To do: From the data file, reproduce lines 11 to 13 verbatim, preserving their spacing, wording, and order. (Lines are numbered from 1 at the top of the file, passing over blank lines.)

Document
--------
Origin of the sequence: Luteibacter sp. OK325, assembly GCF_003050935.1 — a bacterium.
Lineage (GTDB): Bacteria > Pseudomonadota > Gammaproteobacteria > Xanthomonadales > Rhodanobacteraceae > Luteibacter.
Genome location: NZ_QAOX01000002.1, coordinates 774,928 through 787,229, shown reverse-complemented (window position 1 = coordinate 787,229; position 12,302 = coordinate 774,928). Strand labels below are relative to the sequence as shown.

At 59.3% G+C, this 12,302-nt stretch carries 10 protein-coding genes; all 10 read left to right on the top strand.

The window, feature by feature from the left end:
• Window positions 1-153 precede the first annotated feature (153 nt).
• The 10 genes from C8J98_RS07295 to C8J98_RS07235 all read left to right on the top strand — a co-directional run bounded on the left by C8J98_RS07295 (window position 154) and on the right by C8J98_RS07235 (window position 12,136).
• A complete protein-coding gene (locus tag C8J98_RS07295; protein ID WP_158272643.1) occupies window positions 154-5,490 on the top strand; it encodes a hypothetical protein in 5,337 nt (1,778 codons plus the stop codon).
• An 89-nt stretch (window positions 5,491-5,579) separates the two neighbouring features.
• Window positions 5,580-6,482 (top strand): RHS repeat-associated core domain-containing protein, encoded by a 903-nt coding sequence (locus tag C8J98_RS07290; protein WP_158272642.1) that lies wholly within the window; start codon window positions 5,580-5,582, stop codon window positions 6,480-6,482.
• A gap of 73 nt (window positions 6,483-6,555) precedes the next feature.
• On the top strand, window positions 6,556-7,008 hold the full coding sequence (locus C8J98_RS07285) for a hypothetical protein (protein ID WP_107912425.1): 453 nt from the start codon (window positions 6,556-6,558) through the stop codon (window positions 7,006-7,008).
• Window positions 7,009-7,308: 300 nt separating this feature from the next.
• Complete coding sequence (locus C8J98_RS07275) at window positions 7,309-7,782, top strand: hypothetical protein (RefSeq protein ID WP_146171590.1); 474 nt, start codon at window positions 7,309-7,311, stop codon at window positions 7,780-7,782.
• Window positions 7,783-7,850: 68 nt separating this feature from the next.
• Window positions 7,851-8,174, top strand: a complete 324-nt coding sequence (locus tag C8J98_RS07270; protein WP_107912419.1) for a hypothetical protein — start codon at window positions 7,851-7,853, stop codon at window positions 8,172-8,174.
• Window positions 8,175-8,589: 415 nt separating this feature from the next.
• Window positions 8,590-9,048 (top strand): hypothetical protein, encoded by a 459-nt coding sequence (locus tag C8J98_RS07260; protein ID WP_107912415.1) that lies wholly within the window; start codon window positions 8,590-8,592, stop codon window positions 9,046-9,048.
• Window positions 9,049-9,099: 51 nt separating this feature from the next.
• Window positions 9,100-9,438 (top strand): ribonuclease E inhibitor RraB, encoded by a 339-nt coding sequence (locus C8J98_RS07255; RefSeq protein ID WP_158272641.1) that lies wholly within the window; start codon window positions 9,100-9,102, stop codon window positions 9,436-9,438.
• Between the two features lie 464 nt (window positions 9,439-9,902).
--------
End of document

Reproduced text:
• A gap of 73 nt (window positions 6,483-6,555) precedes the next feature.
• On the top strand, window positions 6,556-7,008 hold the full coding sequence (locus C8J98_RS07285) for a hypothetical protein (protein ID WP_107912425.1): 453 nt from the start codon (window positions 6,556-6,558) through the stop codon (window positions 7,006-7,008).
• Window positions 7,009-7,308: 300 nt separating this feature from the next.